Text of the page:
Restoring degraded rainforest is crucial for the survival of the orangutan. With the new #plant_1_2_trees campaign, Save the Orangutan wants to replant as much as 1,000 hectares of degraded rainforest.
Deforestation is the biggest threat to the survival of the orangutan. In the last four decades, 80% of orangutan habitat has disappeared. But there is still hope for the destroyed rainforest areas – they can be replanted and eventually become new lush forest areas.
Save the Orangutan has now launched a new campaign to replant the rainforest. The goal is to replant 1,000 hectares of rainforest, with the support from individuals, foundations, and companies.
Read more and support the project on the campaign page
“We have set ourselves an ambitious goal because replanting the rainforest cannot be done quickly enough,” explains Hanne Gürtler, Secretary General of Save the Orangutan.
“There are large areas where we can plant new trees. This means that there will be new forest areas in the future for the orangutans and other animals in Borneo. But there is also carbon stored in the soil, which has a positive impact on the climate.”
Plants in the Mawas area
Mawas is a peatland forest area located in Kalimantan, the Indonesian part of Borneo. It is an area twice the size of London. The area is home to more than 2,500 wild orangutans – one of the world’s largest populations. Meanwhile, peatlands store a large amounts of carbon – and play an important role in the battle against climate change.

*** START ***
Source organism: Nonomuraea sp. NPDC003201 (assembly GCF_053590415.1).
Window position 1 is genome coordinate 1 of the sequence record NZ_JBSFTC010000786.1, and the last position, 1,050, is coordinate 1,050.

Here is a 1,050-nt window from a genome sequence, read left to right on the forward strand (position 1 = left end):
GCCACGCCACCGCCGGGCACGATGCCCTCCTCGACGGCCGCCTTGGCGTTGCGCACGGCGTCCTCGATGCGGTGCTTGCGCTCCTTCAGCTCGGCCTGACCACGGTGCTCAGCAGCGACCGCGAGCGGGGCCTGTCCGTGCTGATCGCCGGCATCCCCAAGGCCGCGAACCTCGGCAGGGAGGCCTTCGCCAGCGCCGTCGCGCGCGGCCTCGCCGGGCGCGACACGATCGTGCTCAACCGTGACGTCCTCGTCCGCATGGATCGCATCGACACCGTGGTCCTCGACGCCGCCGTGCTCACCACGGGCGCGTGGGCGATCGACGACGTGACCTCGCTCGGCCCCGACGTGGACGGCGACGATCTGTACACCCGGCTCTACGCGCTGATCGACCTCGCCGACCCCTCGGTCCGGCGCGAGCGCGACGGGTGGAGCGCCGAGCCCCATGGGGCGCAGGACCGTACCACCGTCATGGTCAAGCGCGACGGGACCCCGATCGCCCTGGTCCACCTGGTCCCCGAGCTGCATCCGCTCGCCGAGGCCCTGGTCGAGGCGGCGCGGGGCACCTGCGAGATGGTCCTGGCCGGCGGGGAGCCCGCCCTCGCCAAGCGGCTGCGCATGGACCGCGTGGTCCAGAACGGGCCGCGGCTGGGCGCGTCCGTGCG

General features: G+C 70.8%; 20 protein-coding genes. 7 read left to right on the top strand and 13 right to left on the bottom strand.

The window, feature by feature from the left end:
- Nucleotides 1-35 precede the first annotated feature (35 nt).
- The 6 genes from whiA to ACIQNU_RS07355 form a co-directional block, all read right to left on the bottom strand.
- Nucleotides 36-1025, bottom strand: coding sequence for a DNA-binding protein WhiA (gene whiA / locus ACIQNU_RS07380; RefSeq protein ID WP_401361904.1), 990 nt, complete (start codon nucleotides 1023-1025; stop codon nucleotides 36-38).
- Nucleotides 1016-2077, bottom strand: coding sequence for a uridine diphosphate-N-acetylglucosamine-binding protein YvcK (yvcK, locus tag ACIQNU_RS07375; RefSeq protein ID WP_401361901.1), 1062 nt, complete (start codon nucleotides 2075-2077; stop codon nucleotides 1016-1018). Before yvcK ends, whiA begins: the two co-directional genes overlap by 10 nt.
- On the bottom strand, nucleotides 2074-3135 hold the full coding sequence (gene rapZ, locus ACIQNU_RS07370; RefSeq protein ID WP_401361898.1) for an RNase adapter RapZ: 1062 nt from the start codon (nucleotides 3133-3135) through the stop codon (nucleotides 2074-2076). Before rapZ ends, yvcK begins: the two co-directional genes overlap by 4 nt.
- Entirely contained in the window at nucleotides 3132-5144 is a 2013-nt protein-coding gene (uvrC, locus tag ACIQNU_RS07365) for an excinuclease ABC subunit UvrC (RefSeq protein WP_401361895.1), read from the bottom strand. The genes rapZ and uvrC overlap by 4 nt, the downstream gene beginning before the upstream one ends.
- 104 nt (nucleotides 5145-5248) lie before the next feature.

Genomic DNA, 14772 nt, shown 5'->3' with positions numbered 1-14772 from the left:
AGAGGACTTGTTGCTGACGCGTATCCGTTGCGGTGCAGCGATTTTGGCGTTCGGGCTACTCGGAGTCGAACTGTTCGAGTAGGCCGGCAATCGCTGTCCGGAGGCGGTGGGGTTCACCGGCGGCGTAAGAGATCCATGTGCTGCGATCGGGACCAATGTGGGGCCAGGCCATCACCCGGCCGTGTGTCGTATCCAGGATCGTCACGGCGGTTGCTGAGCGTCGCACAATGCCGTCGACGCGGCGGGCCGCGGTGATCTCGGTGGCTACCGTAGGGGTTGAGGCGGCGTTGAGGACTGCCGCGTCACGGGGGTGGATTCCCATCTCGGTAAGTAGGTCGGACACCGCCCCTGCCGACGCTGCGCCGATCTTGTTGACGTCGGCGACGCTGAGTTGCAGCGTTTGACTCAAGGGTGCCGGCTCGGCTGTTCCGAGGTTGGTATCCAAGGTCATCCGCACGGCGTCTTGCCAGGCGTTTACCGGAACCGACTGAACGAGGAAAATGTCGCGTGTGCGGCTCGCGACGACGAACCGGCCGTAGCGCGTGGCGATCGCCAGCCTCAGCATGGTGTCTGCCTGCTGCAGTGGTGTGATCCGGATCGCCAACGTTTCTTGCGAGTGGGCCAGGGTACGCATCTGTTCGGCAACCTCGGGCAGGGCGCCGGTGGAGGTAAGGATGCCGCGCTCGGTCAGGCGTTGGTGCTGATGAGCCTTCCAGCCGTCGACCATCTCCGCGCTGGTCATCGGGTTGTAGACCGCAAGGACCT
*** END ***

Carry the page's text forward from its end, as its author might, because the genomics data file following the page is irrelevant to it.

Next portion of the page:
But more than 30% of the forest in Mawas has been destroyed. Therefore, we work to replant trees in the area together with our local partner BOSF-Mawas and with the local communities.
By replanting and monitoring these previously destroyed areas, new forest can start to grow and become a home for the orangutans in the future. As part of the project, the local communities block drainage canals to restore water levels in the peat swamps. This way, ecosystems can be restored and the large amounts of carbon in the peatlands remain stored in the soil and is not released into the atmosphere. These efforts also reduce the risk of forest fires. Locals monitor the area and protect it from fires and illegal activities.
As the area becomes more resistant to fires, it also helps to protect the existing rainforest areas close to the replanting site.
When you support this campaign, you are helping both the orangutans, the climate, and the local communities.
We hope you want to join us!